Trapped Asylum Seekers in Europe: The Dublin Regulation
Ramshackle boat packed full of migrants heading for Italy. Source: Marco Di Lauro, gettyimages
There is a large number of asylum seekers and refugees who are attempting to find a better life in Europe. They are often middle-class, well-educated people fleeing conflict or persecution in their home countries and are looking for refuge because their own countries have become unliveable. After spending their savings and usually risking their lives to reach a ‘safe’ country, they must declare themselves to the authorities and ask for asylum. At this point, they are completely at the mercy of that nation’s asylum process – there is no guarantee they will be permitted to stay.
The EU has attempted to create a uniform approach to handling these claims through the adoption of the common European asylum system. This has established Europe-wide rules on, among other things, which state must examine a particular applicant’s claim – this system is called the Dublin Regulation, and has created much controversy. It requires that the state that first registers an asylum seeker should be the state that deals with the entire of their claim. The objective of this system is sound – it attempts to prevent states avoiding responsibility by passing migrants among each other and stops asylum seekers picking and choosing the most favourable state to apply in. However, it is the opinion of many that the system has major flaws.
MEPs protest against the EU treating newly arrived asylum seekers ‘like criminals’ by granting law enforcement agencies the power. Source: greensefa, Flickr CC
Over 200,000 asylum seekers came to Europe through a central or eastern Mediterranean route in 2014; in the majority of cases meaning they travelled to Italy, Greece or Malta. This is a massive number (around half of all applicants) and if these few countries were to process all of those claims, the expense would be colossal. To avoid this, they tend to try and move the migrants on to other EU states by simply ignoring them – that way, it can’t be established that they have responsibility under the Dublin system. However they still receive the largest number of Dublin transfer requests by far – in 2012, Italy received 5000 more requests to take asylum seekers back than any other EU state; merely increasing the burden on these border nations.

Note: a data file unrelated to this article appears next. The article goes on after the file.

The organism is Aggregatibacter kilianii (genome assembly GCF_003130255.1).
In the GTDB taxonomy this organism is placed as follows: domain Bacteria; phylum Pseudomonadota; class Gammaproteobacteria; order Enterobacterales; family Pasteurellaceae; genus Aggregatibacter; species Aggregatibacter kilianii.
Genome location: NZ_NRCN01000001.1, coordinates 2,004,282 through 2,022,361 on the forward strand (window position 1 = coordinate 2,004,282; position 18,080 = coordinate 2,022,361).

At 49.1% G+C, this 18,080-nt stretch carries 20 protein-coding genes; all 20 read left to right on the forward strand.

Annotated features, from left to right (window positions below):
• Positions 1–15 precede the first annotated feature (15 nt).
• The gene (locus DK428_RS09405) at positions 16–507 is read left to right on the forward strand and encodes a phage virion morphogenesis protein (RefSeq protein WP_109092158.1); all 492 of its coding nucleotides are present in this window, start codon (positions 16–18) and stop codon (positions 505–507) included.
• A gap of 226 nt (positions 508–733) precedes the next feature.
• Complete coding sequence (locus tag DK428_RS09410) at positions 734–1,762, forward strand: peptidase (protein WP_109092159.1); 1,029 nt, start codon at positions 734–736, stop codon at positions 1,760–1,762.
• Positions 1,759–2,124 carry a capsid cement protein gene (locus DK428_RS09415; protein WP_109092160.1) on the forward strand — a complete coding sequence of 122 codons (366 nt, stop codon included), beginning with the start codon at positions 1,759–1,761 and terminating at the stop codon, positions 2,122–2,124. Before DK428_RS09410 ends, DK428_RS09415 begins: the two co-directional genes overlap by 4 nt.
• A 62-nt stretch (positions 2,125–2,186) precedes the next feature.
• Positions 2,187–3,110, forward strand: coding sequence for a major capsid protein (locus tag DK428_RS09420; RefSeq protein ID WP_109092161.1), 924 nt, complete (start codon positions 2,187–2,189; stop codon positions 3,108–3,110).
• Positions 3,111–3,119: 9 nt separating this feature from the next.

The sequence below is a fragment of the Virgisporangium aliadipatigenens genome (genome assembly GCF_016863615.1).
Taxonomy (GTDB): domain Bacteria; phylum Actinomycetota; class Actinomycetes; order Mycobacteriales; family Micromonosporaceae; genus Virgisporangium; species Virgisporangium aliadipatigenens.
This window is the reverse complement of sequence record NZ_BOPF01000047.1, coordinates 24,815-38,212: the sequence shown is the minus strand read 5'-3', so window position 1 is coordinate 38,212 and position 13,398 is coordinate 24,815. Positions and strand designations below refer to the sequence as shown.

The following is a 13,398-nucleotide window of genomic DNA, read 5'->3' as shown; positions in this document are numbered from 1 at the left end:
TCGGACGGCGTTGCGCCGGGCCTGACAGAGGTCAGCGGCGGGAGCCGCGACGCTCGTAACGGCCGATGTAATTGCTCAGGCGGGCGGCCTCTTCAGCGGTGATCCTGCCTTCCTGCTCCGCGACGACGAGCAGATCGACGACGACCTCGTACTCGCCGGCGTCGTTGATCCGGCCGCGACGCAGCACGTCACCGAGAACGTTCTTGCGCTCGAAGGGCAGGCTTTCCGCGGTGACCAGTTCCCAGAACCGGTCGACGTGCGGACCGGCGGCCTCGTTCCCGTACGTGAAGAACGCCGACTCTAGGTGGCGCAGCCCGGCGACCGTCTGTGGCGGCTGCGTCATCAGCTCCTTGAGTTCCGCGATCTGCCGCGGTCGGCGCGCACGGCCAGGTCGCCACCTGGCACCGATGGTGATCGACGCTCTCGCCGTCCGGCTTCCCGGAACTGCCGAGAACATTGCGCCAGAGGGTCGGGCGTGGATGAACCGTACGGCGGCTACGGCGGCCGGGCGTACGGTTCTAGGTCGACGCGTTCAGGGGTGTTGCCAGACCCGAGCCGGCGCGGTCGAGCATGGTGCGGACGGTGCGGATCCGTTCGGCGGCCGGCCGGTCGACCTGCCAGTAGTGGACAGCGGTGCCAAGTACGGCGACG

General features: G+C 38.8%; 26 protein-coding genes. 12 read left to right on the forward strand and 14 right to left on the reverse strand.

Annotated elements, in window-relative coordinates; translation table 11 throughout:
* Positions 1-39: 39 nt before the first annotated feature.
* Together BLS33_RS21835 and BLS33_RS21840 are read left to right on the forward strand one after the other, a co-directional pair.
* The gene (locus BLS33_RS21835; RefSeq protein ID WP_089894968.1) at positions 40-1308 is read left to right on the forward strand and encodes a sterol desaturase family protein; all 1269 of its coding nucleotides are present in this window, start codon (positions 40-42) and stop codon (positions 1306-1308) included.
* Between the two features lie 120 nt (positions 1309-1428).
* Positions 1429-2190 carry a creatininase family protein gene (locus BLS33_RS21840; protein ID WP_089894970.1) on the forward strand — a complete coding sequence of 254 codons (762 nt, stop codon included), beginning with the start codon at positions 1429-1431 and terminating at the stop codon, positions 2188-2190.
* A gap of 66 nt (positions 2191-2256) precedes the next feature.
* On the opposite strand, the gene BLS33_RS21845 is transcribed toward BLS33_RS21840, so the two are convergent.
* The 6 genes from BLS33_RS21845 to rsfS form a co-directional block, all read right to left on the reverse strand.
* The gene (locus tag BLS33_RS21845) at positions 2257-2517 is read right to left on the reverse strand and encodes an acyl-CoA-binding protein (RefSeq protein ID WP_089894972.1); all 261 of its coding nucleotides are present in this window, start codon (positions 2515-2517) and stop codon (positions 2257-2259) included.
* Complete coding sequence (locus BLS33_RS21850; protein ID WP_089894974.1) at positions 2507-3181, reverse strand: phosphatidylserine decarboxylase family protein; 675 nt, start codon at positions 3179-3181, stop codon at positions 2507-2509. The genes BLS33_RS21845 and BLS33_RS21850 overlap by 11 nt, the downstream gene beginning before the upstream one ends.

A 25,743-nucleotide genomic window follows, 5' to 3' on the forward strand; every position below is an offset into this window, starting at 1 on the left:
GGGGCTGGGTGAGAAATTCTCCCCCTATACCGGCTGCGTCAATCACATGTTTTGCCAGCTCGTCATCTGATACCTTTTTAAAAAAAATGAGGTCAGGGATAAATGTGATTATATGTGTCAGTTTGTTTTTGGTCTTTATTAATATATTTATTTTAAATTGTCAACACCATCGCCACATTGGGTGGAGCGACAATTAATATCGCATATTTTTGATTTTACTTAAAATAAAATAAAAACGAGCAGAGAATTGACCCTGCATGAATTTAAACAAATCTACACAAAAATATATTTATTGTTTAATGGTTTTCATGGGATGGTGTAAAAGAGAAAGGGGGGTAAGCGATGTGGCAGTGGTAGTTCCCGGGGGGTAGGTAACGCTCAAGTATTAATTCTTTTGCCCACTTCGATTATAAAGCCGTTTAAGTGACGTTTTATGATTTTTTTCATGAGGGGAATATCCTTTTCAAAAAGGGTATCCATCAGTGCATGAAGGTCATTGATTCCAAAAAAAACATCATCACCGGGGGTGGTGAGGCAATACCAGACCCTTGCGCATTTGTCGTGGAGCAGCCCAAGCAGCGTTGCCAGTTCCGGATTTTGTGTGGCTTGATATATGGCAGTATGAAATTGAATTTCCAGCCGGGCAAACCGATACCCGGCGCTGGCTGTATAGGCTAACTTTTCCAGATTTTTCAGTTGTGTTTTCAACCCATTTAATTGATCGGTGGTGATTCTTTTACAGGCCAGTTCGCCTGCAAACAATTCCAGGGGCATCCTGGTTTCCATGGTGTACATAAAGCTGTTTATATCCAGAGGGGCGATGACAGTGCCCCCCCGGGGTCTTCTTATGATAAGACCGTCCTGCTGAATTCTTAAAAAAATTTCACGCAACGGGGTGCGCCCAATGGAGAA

Conditions for migrants in the border countries tend to be very poor because of the strain on resources. Asylum seekers arriving there are often aware of this, and so do their best to move without being captured by the authorities – if ‘caught’ and processed they will be trapped there. The conditions in Greece, one of the main border countries, deteriorated so badly that the European Court of Human Rights recently ruled it illegal to transfer asylum seekers there using the Dublin system. Shockingly, there were only around 1000 places in reception centres to house ‘tens of thousands’ of asylum seekers, meaning the vast majority were simply on the street.
Source: Tomas Trutschel, gettyimages
The tens of thousands of street-homeless asylum seekers are not just in Greece – Italy has a similar problem. They are in an impossible situation – they are unable to return to their home states because the persecution and war they fled from is ongoing and they cannot leave the state they are in to go somewhere more generous to asylum seekers, because they will simply be returned through the Dublin system. There are stories of people burning their fingertips off as without fingertips they cannot be checked against the EURODAC database which stores fingerprints of asylum seekers, so states can determine when they can transfer an applicant elsewhere.
The Dublin system, although it has a logical rationale, causes many thousands of asylum seekers – people trying to find refuge and a better life – to be trapped in countries they would not likely have chosen to seek asylum in. Many of them end up on the street, because the country they are forced to apply for asylum in simply cannot deal with the number of applicants they are required to deal with. This is a serious problem, though with the current attitude towards immigration in the EU through the rise of far-right parties, it seems a problem that is unlikely to be solved anytime soon.